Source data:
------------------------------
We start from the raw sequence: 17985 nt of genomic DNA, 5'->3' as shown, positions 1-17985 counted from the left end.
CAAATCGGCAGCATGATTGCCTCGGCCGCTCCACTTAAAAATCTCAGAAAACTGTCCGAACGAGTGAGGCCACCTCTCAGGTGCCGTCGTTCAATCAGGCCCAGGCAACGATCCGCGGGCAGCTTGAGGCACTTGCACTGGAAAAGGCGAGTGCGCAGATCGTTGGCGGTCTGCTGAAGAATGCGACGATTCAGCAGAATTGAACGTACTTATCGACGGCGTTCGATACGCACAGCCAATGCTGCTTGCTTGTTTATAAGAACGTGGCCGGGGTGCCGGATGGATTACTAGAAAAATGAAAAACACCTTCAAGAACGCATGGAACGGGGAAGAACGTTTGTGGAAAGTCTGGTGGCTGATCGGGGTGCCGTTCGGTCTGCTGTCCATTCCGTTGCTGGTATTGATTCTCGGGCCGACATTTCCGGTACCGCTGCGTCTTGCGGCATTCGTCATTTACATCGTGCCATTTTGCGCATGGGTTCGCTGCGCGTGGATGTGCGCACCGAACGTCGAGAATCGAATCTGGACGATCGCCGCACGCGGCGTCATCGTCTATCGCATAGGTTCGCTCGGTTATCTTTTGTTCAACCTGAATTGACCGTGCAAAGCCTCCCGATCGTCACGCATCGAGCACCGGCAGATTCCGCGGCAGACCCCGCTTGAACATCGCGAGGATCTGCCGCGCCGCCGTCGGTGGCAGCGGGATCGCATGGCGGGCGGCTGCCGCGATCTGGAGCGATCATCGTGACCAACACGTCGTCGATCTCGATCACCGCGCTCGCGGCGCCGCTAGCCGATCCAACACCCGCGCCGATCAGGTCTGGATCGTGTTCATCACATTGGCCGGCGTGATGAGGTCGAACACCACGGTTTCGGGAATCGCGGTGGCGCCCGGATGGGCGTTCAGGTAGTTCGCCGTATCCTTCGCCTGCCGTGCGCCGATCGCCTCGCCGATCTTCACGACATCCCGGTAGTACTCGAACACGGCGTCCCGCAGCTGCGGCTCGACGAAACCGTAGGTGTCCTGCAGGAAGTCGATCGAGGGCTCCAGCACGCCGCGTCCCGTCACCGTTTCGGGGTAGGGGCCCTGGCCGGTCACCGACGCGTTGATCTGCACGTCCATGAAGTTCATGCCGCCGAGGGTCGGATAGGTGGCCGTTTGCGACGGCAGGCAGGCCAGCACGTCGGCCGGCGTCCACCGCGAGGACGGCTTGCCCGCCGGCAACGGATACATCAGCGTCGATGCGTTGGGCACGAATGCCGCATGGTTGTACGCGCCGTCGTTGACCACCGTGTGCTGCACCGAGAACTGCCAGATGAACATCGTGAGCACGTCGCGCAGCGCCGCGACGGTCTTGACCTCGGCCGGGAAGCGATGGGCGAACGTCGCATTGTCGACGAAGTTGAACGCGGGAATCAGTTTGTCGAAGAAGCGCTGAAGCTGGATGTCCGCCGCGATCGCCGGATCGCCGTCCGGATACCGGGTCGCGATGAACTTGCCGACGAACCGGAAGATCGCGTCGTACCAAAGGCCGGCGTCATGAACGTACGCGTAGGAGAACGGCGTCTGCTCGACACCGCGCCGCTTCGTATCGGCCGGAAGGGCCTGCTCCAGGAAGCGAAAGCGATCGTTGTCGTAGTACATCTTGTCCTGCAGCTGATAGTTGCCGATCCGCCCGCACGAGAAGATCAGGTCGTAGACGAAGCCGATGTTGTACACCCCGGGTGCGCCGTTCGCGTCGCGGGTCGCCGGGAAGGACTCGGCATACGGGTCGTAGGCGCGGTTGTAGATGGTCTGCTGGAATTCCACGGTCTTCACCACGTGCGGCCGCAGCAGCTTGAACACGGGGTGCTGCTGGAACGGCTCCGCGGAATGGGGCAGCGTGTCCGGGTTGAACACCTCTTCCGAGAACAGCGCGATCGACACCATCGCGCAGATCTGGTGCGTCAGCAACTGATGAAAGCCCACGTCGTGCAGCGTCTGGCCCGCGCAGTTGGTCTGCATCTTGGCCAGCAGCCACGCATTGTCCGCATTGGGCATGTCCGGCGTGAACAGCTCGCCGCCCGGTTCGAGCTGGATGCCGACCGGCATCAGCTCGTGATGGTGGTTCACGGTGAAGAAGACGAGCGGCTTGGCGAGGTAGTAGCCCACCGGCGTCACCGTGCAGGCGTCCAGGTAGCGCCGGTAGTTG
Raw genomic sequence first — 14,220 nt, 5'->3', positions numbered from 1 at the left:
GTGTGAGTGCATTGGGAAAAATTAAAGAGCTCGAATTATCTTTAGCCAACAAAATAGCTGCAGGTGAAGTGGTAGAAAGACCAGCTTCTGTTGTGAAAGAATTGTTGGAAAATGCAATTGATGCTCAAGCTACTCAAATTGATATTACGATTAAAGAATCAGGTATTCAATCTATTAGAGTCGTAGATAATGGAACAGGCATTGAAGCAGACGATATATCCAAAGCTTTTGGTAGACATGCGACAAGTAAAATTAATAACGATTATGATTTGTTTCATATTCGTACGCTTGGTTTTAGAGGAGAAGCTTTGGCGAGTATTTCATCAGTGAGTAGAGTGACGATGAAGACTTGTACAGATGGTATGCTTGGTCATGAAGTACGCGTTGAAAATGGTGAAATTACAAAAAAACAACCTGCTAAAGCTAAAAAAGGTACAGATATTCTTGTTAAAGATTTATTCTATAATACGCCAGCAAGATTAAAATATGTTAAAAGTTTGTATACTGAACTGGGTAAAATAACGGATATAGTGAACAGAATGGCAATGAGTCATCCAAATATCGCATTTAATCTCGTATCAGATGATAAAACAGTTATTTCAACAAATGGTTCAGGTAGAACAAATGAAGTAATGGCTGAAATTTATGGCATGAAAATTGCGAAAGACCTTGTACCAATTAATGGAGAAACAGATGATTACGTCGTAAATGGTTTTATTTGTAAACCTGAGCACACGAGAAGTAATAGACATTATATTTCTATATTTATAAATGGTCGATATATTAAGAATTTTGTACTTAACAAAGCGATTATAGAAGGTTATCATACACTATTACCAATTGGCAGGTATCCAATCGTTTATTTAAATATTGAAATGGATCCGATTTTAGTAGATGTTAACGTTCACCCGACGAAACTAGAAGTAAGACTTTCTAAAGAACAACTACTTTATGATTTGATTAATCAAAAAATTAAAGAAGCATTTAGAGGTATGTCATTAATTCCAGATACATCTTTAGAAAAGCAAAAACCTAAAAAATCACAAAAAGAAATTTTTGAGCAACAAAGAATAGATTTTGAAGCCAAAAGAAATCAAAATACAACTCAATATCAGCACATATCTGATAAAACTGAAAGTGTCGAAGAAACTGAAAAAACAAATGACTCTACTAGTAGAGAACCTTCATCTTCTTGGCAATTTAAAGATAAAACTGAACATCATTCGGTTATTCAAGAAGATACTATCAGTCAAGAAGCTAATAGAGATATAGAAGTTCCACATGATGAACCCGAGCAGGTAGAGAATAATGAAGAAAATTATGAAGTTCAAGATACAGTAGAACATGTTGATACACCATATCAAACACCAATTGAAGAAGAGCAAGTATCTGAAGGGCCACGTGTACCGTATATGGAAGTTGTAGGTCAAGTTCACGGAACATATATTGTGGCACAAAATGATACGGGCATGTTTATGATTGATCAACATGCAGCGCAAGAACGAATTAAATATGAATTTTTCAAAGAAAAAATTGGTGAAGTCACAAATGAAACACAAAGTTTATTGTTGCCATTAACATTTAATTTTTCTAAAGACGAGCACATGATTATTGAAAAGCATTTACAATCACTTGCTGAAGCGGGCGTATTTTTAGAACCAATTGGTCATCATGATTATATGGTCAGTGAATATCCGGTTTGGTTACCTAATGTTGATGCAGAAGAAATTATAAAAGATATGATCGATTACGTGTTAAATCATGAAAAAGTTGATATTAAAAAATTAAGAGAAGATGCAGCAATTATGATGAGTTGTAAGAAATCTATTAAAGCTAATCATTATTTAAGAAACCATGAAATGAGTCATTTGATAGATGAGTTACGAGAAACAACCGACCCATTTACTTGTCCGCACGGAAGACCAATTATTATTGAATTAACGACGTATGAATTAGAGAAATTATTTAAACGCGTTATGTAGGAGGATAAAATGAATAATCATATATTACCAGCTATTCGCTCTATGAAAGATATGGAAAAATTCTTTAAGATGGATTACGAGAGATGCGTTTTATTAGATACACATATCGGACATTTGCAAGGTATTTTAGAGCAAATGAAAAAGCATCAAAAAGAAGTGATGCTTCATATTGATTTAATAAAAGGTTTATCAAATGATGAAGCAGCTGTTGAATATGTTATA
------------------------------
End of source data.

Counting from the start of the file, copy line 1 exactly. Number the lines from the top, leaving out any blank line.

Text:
We start from the raw sequence: 17985 nt of genomic DNA, 5'->3' as shown, positions 1-17985 counted from the left end.